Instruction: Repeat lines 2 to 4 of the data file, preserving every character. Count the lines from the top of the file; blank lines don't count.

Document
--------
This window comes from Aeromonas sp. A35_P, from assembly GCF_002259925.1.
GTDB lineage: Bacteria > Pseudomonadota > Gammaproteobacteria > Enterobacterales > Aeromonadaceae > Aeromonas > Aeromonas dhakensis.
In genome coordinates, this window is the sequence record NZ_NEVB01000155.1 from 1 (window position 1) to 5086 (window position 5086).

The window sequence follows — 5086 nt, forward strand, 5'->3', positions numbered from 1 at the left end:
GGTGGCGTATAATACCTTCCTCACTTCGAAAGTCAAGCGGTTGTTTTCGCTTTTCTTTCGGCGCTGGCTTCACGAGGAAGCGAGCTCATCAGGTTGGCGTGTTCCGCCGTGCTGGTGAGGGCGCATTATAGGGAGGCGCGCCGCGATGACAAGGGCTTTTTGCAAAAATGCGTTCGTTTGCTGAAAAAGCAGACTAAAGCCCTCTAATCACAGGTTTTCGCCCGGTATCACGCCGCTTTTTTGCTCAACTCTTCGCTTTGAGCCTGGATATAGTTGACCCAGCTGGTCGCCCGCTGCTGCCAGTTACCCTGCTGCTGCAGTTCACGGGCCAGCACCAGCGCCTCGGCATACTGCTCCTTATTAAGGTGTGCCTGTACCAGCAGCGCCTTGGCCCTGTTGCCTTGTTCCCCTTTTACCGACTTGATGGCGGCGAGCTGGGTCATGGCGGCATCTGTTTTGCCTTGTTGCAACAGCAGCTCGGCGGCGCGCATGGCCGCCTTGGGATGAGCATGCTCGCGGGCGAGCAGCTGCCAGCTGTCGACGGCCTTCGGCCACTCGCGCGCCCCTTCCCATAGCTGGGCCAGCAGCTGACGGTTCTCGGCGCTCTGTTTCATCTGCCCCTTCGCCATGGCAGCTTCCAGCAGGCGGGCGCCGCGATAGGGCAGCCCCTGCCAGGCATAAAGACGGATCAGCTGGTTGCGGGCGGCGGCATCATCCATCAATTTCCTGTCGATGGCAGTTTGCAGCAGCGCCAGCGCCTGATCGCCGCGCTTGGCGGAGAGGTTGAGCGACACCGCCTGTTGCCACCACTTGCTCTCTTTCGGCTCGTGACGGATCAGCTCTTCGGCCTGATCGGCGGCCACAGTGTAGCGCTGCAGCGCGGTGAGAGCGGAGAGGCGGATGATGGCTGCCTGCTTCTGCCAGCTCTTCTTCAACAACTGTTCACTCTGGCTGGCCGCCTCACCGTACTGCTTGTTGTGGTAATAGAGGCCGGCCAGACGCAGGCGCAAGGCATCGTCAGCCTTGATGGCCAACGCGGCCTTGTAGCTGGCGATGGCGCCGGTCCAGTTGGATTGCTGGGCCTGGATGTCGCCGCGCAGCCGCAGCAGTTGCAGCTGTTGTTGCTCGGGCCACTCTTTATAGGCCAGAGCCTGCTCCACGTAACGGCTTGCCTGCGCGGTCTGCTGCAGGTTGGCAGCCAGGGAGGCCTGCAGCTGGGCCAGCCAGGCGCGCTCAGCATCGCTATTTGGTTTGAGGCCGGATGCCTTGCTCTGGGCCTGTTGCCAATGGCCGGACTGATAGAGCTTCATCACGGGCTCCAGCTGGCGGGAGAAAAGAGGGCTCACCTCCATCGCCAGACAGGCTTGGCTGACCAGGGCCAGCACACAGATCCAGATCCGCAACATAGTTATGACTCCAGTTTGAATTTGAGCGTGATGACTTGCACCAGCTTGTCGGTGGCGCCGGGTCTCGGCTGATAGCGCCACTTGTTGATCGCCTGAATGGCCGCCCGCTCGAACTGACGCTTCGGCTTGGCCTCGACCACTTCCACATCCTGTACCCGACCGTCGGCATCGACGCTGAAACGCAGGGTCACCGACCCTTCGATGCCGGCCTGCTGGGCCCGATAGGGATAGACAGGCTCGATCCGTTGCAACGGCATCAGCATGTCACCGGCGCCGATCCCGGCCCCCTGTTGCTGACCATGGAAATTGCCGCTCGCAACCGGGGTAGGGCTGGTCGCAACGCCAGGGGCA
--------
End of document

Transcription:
GTDB lineage: Bacteria > Pseudomonadota > Gammaproteobacteria > Enterobacterales > Aeromonadaceae > Aeromonas > Aeromonas dhakensis.
In genome coordinates, this window is the sequence record NZ_NEVB01000155.1 from 1 (window position 1) to 5086 (window position 5086).

The window sequence follows — 5086 nt, forward strand, 5'->3', positions numbered from 1 at the left end: